'War Witch' Packs Powerful Child Soldier Story With Eye On Oscar

War Witch

A moving and emotional powerhouse, Canadian director Kim Nguyen's War Witch packs a punch worthy of the best of conflict thrillers, though more shocking is that the events depicted in the feature, which is Canada's contender for Best Foreign-language Oscar consideration, are happening every day. The story of a teen girl who is kidnapped by Congo rebels after she is forced to execute her parents left audiences aghast at AFI Fest where it screened this week.

Hailing from Canada, Nguyen may seem an unlikely filmmaker to take on some of the most notorious human rights tragedies of modern times, but he became interested in child soldiers after meeting a former youth who became lead a pack of others in a violent uprising in Africa.

"There was this kid named Johnny who was a child soldier who was nine years old and smoked cigars everyday. He said he woke up one day thinking he was a reincarnation of God," Nguyen told ML. "He had a [group] of soldiers that he lead in a rebellion against the government. The sheer madness of it all struck me and it pushed me to pursue this story."

The French-language feature, which won the Silver Bear for Best Actress at the 62nd Berlin International Film Festival, stars non-pro Rachel Mwanza who plays a 14 year-old girl who becomes an important spiritual figure for a brutal leader of a band of violent rebels. The "Great Tiger" as he is known to his followers, believes she is a war witch who is capable of seeing government soldiers in the thick jungle. She is given preferential treatment, but she is also aware that if she fails in her job, she will likely be executed quickly. Another child soldier whom she calls "Magician" looks out for her and convinces her to run away with him. He tells her that three previous "war witches" were gunned down by the "Great Tiger" after they failed to warn him of the presence of government soldiers on previous occasions. The pair flee to one of Magician's relatives and are "married" though the rebels eventually track them down.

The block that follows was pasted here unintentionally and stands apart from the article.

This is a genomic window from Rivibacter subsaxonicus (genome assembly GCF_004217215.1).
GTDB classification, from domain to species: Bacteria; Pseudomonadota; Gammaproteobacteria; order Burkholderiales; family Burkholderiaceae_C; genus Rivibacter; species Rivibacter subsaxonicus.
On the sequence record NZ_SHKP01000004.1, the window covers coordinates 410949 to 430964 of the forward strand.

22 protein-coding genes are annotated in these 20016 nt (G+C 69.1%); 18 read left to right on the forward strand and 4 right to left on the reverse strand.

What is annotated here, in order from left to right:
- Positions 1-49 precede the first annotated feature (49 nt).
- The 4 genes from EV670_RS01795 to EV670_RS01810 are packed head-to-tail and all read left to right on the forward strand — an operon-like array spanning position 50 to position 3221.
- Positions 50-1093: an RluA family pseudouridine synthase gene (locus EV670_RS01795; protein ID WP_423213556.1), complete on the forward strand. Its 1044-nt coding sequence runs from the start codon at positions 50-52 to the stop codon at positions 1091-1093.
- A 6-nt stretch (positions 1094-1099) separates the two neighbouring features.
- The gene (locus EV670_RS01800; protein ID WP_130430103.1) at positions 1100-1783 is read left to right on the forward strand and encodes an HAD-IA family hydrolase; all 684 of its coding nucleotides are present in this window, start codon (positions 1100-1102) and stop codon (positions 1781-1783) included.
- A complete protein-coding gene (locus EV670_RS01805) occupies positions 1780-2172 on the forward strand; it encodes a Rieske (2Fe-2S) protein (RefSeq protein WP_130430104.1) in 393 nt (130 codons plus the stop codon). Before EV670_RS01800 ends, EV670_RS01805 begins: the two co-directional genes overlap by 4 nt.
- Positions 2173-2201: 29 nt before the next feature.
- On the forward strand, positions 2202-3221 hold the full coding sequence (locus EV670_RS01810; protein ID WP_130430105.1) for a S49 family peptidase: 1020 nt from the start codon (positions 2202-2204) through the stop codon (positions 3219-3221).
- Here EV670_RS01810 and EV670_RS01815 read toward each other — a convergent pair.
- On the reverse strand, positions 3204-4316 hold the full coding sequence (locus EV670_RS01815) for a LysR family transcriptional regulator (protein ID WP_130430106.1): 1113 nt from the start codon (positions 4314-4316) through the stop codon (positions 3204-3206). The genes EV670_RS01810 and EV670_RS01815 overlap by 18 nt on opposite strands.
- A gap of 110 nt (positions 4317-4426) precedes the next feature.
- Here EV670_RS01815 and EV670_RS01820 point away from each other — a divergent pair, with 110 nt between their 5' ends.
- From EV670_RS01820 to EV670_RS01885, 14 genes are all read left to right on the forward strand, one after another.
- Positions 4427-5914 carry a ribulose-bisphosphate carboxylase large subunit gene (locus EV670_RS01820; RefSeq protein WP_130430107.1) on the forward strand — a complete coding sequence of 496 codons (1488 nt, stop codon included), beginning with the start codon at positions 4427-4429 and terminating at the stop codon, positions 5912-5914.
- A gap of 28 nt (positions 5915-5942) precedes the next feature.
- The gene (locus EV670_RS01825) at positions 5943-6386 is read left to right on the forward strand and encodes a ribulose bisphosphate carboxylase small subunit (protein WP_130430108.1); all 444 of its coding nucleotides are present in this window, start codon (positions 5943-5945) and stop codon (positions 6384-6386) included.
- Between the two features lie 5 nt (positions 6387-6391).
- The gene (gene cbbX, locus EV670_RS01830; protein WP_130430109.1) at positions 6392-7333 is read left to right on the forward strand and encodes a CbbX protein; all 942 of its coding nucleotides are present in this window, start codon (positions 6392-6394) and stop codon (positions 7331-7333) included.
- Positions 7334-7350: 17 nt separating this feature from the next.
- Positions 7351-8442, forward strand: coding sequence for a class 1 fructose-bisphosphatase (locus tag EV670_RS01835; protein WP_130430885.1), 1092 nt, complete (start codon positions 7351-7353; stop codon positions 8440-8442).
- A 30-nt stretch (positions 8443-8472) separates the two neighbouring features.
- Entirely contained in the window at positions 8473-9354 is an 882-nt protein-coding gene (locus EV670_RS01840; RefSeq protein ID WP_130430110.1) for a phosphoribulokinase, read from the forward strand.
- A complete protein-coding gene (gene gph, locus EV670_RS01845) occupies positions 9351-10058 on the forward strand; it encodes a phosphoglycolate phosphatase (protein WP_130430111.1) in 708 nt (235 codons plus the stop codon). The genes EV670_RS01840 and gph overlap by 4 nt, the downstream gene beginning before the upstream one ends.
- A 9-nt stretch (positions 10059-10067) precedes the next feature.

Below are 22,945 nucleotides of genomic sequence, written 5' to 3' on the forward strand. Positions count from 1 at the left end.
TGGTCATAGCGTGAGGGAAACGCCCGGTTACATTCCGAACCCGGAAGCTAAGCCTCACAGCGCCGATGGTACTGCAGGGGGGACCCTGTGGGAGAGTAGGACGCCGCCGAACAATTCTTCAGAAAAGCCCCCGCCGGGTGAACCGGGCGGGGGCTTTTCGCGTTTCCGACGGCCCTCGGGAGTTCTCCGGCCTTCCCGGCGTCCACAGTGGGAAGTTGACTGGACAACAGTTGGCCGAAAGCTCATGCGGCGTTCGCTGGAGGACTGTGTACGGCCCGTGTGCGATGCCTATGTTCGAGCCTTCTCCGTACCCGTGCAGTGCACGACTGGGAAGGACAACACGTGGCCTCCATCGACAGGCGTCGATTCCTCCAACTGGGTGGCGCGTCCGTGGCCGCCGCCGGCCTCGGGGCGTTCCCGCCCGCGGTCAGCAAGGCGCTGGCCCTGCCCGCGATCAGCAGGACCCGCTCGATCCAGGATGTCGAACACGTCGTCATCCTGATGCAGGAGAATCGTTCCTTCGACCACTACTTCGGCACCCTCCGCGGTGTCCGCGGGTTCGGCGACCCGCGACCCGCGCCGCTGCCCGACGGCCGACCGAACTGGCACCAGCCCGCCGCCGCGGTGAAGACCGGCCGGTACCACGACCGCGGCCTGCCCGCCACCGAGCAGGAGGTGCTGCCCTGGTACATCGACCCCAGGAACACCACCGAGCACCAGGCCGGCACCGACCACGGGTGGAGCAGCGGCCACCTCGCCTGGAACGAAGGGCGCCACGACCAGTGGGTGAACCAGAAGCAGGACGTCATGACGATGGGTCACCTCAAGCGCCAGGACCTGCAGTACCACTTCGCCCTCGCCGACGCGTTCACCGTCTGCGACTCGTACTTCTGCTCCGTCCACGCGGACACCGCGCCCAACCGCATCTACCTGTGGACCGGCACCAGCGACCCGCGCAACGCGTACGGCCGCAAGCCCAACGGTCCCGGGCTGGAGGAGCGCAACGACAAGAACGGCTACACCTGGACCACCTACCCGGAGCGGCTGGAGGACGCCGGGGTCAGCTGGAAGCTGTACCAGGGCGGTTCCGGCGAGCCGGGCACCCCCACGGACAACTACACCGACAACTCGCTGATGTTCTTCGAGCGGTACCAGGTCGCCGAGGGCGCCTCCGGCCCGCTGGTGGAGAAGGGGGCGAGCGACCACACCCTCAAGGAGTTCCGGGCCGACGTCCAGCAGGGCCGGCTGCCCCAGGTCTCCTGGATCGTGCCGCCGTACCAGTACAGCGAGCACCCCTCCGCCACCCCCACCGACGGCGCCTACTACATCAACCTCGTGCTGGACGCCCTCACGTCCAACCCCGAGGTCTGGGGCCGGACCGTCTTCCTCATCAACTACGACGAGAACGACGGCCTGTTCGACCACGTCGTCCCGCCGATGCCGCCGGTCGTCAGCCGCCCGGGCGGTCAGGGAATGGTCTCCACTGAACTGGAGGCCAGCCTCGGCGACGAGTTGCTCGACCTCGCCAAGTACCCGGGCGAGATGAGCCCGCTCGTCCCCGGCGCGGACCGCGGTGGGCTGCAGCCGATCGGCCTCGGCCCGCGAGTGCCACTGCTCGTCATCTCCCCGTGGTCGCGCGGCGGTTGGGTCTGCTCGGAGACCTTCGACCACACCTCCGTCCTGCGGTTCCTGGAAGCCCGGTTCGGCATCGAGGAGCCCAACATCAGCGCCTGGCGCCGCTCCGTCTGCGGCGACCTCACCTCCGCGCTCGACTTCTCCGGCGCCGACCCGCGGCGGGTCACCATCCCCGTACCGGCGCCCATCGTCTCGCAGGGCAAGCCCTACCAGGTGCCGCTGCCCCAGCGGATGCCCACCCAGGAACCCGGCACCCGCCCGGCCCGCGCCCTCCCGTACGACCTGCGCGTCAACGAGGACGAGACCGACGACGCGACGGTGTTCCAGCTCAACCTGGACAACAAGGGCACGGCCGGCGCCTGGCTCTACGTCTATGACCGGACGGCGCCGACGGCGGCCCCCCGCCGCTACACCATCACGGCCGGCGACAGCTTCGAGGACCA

"Learning about child soldiers eventually lead me to Sub-Saharan Africa," said Nguyen. "I learned that there are actually more women child soldiers than men, which was surprising. What's tragic, of course, is that they're used as sexual slaves."

Initially, Nguyen thought of casting actual former child soldiers, but decided against it after meeting them because the trauma of what they had been through was too much.

"I had this idea of working with ex-child soldiers but they were just so broken. There was this stare and they were just so broken. So I had an idea to work with people who had similar tough backgrounds as many of the child soldiers, but hadn't actually [faced warfare]."

War Witch won Best Narrative Feature at the Tribeca Film Festival last Spring in addition to another Best Actress win for Mwanza. The festival's distribution wing, Tribeca Film will release the feature in theaters in early 2013 in addition to Video On Demand and other digital platforms.



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